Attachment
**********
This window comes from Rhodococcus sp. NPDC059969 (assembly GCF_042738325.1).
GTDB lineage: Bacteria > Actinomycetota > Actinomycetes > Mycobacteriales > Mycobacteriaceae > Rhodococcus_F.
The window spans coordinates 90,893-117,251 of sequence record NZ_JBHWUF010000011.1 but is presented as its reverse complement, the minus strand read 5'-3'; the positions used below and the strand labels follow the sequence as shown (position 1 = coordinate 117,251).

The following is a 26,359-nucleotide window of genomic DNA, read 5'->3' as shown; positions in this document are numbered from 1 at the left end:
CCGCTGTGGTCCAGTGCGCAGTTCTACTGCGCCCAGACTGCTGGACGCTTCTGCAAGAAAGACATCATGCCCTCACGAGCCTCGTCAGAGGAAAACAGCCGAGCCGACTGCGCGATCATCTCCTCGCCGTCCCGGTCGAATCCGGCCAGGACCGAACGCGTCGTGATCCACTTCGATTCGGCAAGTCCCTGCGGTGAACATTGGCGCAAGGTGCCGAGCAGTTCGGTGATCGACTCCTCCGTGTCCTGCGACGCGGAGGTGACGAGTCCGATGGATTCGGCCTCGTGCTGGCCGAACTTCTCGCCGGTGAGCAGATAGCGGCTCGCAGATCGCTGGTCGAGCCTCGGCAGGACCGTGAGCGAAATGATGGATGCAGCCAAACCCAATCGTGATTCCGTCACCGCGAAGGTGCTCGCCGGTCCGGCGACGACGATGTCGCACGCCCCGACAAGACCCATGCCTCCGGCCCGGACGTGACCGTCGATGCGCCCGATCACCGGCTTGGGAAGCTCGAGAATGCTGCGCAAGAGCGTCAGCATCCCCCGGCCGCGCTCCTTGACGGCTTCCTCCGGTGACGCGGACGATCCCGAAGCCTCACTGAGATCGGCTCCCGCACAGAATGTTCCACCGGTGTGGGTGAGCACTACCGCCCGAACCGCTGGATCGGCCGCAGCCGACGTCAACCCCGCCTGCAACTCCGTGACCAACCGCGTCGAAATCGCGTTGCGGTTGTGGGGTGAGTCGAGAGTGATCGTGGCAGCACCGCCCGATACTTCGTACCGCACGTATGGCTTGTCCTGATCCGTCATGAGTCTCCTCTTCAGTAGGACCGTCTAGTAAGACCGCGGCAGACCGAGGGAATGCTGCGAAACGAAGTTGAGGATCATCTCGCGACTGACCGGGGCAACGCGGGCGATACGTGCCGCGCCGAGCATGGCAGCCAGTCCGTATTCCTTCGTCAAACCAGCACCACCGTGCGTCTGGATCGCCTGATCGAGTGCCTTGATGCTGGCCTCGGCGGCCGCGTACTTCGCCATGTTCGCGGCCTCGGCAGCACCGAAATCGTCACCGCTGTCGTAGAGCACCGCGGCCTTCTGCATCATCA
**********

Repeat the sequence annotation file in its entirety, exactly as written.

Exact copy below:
This window comes from Rhodococcus sp. NPDC059969 (assembly GCF_042738325.1).
GTDB lineage: Bacteria > Actinomycetota > Actinomycetes > Mycobacteriales > Mycobacteriaceae > Rhodococcus_F.
The window spans coordinates 90,893-117,251 of sequence record NZ_JBHWUF010000011.1 but is presented as its reverse complement, the minus strand read 5'-3'; the positions used below and the strand labels follow the sequence as shown (position 1 = coordinate 117,251).

The following is a 26,359-nucleotide window of genomic DNA, read 5'->3' as shown; positions in this document are numbered from 1 at the left end:
CCGCTGTGGTCCAGTGCGCAGTTCTACTGCGCCCAGACTGCTGGACGCTTCTGCAAGAAAGACATCATGCCCTCACGAGCCTCGTCAGAGGAAAACAGCCGAGCCGACTGCGCGATCATCTCCTCGCCGTCCCGGTCGAATCCGGCCAGGACCGAACGCGTCGTGATCCACTTCGATTCGGCAAGTCCCTGCGGTGAACATTGGCGCAAGGTGCCGAGCAGTTCGGTGATCGACTCCTCCGTGTCCTGCGACGCGGAGGTGACGAGTCCGATGGATTCGGCCTCGTGCTGGCCGAACTTCTCGCCGGTGAGCAGATAGCGGCTCGCAGATCGCTGGTCGAGCCTCGGCAGGACCGTGAGCGAAATGATGGATGCAGCCAAACCCAATCGTGATTCCGTCACCGCGAAGGTGCTCGCCGGTCCGGCGACGACGATGTCGCACGCCCCGACAAGACCCATGCCTCCGGCCCGGACGTGACCGTCGATGCGCCCGATCACCGGCTTGGGAAGCTCGAGAATGCTGCGCAAGAGCGTCAGCATCCCCCGGCCGCGCTCCTTGACGGCTTCCTCCGGTGACGCGGACGATCCCGAAGCCTCACTGAGATCGGCTCCCGCACAGAATGTTCCACCGGTGTGGGTGAGCACTACCGCCCGAACCGCTGGATCGGCCGCAGCCGACGTCAACCCCGCCTGCAACTCCGTGACCAACCGCGTCGAAATCGCGTTGCGGTTGTGGGGTGAGTCGAGAGTGATCGTGGCAGCACCGCCCGATACTTCGTACCGCACGTATGGCTTGTCCTGATCCGTCATGAGTCTCCTCTTCAGTAGGACCGTCTAGTAAGACCGCGGCAGACCGAGGGAATGCTGCGAAACGAAGTTGAGGATCATCTCGCGACTGACCGGGGCAACGCGGGCGATACGTGCCGCGCCGAGCATGGCAGCCAGTCCGTATTCCTTCGTCAAACCAGCACCACCGTGCGTCTGGATCGCCTGATCGAGTGCCTTGATGCTGGCCTCGGCGGCCGCGTACTTCGCCATGTTCGCGGCCTCGGCAGCACCGAAATCGTCACCGCTGTCGTAGAGCACCGCGGCCTTCTGCATCATCA